So now here I am facing another plane flight to another strange place and I'm excited to see what the next stop brings...  But, I feel like this all a bit hollow without my traveling partner here to see what I'm seeing.

More to come at the next stop.

Saturday, February 16, 2013


You knit me a sweater in my dream last night.

First it was blue.

Then it was white.

It was a pretty scalloped pattern.

It was actually crochet.

A t-shirt sweater.

And unfinished.

But you were so proud.

And I was so happy.

Friday, February 8, 2013

Journal Excerpts from the Rees Dart Track

Day 1: Bus from Queenstown to Glenorchy, bus from Glenorchy to trail head.  Dropped off with 5 other trampers.  Two Canadians, one solo Calafornian, and a father/son duo from Australia.  First half of the day was sunny.  Walked through private pasture land.  Mostly flat but parts of the trail have been washed away by the recent flooding.  Some creativity required.  Some dry trail but most of the first 4 hours were boggy.  Multiple river crossings.  Afternoon, rain.  Left flats and began ascending as we entered Mount Aspiring National Park.  9 hours to hut.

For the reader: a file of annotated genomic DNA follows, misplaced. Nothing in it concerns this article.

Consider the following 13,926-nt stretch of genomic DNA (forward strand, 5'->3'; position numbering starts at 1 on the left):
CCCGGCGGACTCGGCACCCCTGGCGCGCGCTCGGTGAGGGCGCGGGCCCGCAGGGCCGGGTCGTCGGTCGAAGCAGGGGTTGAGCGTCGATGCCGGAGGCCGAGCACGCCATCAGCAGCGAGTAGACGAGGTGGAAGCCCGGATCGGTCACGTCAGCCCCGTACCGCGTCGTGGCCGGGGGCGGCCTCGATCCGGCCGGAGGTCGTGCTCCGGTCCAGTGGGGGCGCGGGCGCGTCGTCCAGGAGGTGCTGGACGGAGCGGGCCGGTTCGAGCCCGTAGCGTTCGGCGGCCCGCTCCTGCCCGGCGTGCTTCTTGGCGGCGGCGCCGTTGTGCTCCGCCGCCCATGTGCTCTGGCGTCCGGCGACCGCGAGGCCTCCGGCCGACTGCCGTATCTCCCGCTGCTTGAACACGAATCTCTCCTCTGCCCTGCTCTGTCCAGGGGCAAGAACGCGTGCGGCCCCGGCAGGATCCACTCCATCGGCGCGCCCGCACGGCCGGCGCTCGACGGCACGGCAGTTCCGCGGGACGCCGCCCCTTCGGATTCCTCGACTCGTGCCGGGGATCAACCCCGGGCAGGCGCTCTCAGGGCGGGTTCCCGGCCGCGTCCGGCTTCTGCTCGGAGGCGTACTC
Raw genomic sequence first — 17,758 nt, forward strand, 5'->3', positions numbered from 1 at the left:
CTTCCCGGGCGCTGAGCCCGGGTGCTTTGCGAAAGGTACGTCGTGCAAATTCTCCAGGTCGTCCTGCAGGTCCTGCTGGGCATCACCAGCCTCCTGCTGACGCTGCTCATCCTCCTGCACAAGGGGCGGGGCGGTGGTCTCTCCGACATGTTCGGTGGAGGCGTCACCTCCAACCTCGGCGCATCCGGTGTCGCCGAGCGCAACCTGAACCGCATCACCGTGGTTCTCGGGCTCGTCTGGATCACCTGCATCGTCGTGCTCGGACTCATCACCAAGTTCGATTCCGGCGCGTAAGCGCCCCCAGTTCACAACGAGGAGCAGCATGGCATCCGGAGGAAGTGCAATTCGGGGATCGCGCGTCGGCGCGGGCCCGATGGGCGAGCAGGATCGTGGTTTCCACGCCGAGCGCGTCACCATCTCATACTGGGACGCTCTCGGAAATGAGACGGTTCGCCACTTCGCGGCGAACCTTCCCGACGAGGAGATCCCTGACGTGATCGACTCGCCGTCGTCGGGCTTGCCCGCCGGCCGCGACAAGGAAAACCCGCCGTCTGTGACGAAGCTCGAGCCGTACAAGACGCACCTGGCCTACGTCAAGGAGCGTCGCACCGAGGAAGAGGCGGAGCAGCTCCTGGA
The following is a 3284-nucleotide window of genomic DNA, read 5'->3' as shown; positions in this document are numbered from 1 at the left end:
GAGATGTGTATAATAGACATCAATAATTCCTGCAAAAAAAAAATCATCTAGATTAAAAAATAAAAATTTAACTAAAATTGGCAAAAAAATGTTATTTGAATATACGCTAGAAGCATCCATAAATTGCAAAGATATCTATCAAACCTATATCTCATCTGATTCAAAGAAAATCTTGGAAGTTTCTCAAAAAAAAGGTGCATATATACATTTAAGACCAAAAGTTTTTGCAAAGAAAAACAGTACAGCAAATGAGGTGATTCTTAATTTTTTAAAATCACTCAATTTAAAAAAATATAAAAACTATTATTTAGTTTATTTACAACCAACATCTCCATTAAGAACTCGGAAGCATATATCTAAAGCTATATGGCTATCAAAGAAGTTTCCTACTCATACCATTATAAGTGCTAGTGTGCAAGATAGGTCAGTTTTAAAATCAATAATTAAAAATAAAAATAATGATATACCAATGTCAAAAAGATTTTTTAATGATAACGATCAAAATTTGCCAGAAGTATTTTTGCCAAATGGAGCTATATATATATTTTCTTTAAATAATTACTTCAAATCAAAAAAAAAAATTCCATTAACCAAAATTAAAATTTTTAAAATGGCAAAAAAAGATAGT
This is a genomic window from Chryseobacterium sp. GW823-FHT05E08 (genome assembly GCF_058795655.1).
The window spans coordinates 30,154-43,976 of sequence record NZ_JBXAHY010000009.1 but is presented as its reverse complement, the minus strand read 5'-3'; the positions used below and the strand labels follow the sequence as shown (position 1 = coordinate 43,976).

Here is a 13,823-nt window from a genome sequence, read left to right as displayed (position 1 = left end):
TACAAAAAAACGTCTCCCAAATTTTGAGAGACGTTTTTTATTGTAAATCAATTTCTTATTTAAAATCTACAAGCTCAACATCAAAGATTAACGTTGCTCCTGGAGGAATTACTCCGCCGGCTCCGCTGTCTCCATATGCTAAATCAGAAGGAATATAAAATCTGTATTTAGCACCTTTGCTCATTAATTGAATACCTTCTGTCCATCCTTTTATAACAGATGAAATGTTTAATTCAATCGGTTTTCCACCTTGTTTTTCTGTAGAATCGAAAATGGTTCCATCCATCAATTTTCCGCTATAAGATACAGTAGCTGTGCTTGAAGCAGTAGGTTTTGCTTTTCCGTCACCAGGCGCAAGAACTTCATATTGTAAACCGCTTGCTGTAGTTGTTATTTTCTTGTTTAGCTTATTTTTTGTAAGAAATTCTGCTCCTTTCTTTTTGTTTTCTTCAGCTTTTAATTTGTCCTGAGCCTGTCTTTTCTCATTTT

Day 2: Cloudy, turning to snow around lunch time.  Passed over Rees Saddle.  Snow, rain, sleet, then sunshine.  Slippery decent to hut.  Arrived at Dart hut before 4pm.

"Morning Coffee-Dart Hut"
Day 3: Despite some soreness, I feel better than I have for a long time.  An hour of stretching and then a pack free day hike to the Dart Glacier and then Cascade Saddle.  A rather technical track.  Lots of water crossings, steep, and many areas have no trail.  Glad I didn't have a pack on today.  To the top and back, 10 hours (for me), shorter for Chad because he ran back to poop.  (There are no broad leafed plants on the trail.  And no one likes to wipe with scree.)